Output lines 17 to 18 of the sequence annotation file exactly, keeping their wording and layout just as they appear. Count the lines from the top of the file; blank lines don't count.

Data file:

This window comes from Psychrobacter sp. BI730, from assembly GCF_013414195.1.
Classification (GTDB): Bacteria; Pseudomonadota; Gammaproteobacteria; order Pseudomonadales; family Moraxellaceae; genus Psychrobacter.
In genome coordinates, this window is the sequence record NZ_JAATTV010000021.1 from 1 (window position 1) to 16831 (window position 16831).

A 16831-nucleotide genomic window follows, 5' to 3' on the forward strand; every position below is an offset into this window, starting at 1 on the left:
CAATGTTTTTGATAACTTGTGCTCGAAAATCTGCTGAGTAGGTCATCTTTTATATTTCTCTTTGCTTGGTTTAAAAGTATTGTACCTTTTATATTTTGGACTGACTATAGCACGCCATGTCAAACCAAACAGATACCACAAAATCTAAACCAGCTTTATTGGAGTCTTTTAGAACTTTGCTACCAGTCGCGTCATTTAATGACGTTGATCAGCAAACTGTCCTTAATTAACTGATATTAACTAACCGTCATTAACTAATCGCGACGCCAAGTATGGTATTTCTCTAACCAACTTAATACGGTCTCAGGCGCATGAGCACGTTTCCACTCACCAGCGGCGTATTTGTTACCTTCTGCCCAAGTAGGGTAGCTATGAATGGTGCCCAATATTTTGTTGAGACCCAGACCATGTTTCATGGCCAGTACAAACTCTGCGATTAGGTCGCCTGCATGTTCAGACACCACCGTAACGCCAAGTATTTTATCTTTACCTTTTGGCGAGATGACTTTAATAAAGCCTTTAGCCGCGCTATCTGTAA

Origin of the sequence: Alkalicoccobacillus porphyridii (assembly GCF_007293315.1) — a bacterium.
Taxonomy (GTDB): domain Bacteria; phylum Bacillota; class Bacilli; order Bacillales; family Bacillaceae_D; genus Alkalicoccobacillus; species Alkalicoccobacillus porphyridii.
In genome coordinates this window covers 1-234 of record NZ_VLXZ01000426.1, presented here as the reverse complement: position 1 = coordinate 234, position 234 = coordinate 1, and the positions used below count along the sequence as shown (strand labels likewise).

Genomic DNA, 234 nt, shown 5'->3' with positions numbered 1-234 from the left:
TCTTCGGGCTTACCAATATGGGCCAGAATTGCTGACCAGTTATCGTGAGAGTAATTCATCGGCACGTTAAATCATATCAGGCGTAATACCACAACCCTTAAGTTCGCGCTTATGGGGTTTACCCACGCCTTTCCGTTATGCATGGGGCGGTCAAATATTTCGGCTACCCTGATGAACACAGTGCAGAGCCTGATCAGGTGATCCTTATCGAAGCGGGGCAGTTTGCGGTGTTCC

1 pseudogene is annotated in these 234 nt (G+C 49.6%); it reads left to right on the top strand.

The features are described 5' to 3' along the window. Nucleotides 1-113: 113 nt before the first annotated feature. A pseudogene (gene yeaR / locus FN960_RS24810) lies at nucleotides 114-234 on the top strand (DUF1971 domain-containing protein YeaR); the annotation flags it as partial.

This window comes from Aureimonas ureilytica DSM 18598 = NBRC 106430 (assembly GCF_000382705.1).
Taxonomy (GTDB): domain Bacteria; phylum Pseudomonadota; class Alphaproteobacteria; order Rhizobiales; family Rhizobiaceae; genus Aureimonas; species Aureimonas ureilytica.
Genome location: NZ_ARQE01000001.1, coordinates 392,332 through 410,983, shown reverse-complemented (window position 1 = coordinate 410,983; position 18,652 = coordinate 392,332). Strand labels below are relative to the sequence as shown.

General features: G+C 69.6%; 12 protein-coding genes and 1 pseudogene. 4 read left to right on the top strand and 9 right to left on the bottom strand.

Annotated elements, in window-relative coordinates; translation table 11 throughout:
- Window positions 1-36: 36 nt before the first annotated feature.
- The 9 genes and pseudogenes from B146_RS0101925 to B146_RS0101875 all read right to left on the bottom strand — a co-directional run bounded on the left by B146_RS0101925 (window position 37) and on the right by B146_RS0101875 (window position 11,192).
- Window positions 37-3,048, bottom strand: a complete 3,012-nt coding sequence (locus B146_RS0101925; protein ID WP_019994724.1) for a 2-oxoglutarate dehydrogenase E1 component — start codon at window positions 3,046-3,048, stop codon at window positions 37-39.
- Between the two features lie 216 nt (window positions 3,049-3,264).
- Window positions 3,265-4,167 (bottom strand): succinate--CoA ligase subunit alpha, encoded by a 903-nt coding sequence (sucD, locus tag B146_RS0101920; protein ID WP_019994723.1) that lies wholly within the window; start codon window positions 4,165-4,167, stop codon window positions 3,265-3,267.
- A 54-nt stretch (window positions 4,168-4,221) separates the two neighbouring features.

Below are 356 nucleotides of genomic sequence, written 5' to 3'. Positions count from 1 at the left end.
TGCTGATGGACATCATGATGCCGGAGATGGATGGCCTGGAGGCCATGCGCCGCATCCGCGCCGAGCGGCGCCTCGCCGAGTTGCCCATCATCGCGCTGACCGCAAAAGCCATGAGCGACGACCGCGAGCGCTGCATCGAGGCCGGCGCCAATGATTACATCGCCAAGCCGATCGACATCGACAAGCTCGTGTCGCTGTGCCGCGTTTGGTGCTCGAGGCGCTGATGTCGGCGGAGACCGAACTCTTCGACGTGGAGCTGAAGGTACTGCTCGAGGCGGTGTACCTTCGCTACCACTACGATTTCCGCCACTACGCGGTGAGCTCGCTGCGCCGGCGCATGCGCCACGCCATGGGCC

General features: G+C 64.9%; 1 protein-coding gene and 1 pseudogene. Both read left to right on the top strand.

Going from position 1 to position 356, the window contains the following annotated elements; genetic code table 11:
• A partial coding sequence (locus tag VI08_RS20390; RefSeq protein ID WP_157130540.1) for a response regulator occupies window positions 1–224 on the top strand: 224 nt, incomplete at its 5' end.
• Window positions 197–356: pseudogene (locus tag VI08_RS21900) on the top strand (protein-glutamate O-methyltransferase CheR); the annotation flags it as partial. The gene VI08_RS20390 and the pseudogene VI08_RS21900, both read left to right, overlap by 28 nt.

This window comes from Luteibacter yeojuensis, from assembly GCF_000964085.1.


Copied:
Annotated elements, in window-relative coordinates; translation table 11 throughout:
- Window positions 1-36: 36 nt before the first annotated feature.